ESPN Wisconsin

Photo/Getty Images

Not concerned...yet

MADISON - Gary Andersen decided to shut Joel Stave down for the final week of spring practice, but to hear the University of Wisconsin coach speak on Thursday, it doesn’t appear he’s overly concerned with his incumbent starting quarterback’s long-term health.
“It looks like just something we’ve got to understand,” Andersen said of the shoulder injury that knocked Stave from the Capital One Bowl. “Trust me, I don’t have an understanding of the shoulder let alone claim to be a doctor in any way shape or form, but I’m confident that he’s going to be fine. I’m confident that he’s going to be ready to go as early as June when the kids return for their summer workouts.”
Stave was in a sling for several days after the injury and didn’t throw a football between then and the start of spring. The coaches limited him to work in individual drills for the first two weeks but he was cleared to take part in team drills when they returned from spring break. But the pain continued to linger for the junior and Andersen made the decision this week to have him sit out the final three sessions of spring and get his rehab underway.
“That ten days he’s going to gain right now, and some may say it’s just a week, but he’s already been evaluated or we’d have been evaluating him next Monday or Tuesday,” Andersen said. “Why wait? So that’s why I had a sense of urgency to get it started.”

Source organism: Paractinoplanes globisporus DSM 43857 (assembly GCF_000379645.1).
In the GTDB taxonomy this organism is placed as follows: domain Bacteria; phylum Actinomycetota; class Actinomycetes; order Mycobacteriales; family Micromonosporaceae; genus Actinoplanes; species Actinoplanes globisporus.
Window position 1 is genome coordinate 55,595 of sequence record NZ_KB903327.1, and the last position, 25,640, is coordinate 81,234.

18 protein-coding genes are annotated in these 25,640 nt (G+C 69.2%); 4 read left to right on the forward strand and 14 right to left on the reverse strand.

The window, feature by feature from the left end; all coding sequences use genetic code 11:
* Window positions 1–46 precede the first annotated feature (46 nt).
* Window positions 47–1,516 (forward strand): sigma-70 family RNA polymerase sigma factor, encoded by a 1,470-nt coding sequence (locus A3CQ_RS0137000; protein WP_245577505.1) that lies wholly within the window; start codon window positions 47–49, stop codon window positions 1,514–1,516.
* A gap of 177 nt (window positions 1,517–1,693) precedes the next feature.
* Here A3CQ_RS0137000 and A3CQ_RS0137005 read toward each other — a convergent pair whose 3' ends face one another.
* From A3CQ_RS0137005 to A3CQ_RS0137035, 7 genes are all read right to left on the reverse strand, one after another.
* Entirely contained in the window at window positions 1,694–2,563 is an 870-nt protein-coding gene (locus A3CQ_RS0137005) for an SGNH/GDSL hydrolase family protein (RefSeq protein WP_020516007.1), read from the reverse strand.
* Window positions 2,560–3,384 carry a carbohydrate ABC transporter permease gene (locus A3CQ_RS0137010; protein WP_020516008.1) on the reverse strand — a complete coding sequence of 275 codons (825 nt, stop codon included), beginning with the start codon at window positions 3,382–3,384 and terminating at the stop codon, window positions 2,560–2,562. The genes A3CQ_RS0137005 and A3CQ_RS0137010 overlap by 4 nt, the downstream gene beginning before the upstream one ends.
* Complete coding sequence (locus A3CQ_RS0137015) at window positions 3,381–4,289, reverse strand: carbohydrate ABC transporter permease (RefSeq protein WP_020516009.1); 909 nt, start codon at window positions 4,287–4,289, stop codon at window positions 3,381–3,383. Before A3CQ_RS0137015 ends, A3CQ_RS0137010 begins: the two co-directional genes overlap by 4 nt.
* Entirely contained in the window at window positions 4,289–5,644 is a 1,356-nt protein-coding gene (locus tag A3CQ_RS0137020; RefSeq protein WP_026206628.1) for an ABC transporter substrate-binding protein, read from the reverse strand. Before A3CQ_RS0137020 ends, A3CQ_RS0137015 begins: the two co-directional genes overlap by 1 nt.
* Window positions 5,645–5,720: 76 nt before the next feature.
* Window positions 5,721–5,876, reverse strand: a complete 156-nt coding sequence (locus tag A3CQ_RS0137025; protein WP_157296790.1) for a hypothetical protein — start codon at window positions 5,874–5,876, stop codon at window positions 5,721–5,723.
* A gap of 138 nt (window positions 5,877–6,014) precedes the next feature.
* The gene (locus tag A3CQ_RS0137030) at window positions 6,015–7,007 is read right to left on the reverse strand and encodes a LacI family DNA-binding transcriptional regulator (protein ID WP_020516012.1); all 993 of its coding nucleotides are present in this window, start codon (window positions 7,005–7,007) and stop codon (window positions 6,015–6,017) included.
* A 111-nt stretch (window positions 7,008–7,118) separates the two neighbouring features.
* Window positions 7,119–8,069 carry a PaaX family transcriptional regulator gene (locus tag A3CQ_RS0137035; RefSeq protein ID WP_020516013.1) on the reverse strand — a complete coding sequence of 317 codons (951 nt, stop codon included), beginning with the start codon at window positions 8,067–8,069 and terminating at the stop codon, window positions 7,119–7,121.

The injury was to the AC joint in his throwing shoulder – the same side as his broken collarbone in 2012 and similar issues in high school. But again, Andersen believes surgery won’t be necessary.
“Other position groups, linebacker, d-linemen, o-linemen play all day with that but not when you’ve got to throw that ball with the accuracy and the way a quarterback has to play,” Andersen said.
With Stave not taking part in Saturday’s Spring Game, it means more time for junior Tanner McEvoy, redshirt sophomore Bart Houston and true freshman D.J. Gillins.
National title or bust?
During a conference call with Big Ten coaches and players on Wednesday, running back Melvin Gordon let everyone know what his expectations were for his junior season.
"I want to help take Wisconsin to greater heights,” said Gordon, who ran for 1,609 yards and 12 touchdowns as a sophomore. “I want to get our team to the playoffs. That's my goal."